Background: The effectiveness of early switch and early discharge strategies in patients with community-acquired pneumonia remains unknown.
Methods: We searched the MEDLINE, HEALTHSTAR, EMBASE, Cochrane Collaboration, and Best Evidence databases from January 1, 1980, to March 31, 2000, for community-acquired pneumonia studies that included specific switch criteria or recommendations to switch on a particular day.
Results: From 1794 titles identified, 121 articles were reviewed. We identified 10 prospective, interventional, community-acquired pneumonia-specific studies that evaluated length of stay (LOS). Nine studies applied an early switch from parenteral to oral antibiotic criteria. Six different criteria for switching were applied in the 9 studies. Five of the studies that applied early switch criteria also applied separate criteria for early discharge. Six studies applied an early switch and early discharge strategy to an intervention and control group, and 5 of these provided SD values for LOS. The mean change in LOS was not significantly (P =.05) reduced in studies of early switch and early discharge (-1.64 days; 95% confidence interval, -3.30 to 0.02 days). However, when the 2 studies in which the recommended LOS was longer than the control LOS were excluded from the analysis, the mean change in LOS was reduced by 3 days (-3.04 days; 95% confidence interval, -4.90 to -1.19 days). Studies did not reveal significant differences in clinical outcomes between the intervention and control groups.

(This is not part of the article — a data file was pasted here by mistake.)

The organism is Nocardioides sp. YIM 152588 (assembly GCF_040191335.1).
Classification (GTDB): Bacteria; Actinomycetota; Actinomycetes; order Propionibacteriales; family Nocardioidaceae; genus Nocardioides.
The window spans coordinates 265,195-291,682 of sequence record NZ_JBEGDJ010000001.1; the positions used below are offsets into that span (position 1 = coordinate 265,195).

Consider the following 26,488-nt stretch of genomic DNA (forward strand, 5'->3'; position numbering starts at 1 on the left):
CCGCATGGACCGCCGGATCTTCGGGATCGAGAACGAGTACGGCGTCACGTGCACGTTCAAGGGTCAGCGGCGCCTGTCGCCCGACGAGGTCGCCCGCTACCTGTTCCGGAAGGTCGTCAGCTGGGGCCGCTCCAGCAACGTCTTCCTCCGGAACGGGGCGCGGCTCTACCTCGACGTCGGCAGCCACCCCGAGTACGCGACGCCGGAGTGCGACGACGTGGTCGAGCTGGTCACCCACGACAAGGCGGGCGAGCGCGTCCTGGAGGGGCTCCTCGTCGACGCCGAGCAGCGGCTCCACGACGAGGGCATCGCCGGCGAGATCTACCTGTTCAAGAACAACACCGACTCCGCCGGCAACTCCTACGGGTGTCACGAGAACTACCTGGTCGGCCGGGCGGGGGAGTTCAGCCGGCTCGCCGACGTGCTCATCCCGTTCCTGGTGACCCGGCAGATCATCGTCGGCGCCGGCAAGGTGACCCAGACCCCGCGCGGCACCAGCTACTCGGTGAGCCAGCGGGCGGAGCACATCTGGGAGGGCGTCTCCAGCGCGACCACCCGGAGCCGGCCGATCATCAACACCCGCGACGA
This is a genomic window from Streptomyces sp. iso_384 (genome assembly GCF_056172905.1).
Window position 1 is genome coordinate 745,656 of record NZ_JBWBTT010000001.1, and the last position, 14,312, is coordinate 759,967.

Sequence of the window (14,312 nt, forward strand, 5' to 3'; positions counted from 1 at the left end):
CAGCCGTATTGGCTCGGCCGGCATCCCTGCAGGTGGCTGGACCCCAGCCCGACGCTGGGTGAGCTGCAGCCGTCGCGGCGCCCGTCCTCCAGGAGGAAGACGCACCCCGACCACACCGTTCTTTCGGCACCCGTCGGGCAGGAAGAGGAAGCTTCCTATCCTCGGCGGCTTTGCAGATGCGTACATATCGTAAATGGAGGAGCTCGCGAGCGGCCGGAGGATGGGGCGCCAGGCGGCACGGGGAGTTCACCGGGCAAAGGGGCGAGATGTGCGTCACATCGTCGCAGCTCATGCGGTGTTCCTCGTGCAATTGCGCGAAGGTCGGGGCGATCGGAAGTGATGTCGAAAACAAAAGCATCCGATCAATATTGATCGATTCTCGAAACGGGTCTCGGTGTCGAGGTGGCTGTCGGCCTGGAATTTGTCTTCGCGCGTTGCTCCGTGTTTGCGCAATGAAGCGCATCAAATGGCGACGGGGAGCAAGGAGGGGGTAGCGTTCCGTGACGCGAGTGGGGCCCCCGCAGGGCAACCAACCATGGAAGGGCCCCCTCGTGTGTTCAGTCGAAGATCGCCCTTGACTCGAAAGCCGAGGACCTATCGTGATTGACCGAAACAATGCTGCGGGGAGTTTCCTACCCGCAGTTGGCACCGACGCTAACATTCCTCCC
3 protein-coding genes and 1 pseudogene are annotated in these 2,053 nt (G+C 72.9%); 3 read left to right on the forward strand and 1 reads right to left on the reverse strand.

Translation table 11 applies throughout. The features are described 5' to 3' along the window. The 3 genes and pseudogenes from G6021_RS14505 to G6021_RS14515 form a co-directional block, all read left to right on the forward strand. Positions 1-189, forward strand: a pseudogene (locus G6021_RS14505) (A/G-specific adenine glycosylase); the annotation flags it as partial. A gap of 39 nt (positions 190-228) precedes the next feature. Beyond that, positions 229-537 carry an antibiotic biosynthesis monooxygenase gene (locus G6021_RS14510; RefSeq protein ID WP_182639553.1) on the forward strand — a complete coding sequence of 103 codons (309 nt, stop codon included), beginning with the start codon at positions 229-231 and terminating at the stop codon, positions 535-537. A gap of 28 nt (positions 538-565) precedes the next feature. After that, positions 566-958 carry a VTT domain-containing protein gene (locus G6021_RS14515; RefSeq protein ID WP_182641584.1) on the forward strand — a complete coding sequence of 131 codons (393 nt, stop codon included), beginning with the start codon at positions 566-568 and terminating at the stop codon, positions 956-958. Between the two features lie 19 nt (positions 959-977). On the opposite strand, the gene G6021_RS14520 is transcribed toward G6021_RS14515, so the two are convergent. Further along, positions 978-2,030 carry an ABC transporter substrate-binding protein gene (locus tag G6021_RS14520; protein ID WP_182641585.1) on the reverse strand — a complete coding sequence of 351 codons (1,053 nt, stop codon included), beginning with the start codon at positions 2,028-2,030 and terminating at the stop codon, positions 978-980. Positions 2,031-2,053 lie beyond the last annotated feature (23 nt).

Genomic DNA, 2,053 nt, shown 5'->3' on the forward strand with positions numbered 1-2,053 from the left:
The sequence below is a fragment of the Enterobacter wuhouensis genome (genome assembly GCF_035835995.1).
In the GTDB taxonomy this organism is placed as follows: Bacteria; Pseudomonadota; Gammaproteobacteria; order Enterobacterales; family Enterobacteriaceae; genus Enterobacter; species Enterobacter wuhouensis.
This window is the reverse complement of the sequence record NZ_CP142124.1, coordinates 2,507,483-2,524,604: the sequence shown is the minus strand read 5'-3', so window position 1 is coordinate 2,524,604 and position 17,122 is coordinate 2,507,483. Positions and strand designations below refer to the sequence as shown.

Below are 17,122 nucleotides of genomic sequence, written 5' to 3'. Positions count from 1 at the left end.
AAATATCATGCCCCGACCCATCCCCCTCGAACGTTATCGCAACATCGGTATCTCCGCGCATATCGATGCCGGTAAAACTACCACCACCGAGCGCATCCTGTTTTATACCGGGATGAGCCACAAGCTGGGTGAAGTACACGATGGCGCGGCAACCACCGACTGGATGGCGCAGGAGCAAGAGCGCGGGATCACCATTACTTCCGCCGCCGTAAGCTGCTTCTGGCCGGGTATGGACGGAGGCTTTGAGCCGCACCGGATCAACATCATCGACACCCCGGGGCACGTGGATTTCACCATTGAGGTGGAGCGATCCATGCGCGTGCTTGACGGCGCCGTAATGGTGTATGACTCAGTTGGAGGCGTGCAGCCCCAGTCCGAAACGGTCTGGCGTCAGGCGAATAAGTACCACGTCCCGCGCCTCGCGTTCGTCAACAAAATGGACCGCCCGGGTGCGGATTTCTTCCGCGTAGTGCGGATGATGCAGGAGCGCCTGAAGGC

Conclusions: There is considerable variability in early switch from parenteral to oral antibiotic criteria for patients with community-acquired pneumonia. Early switch and early discharge strategies may significantly and safely reduce the mean LOS when the recommended LOS is shorter than the actual LOS.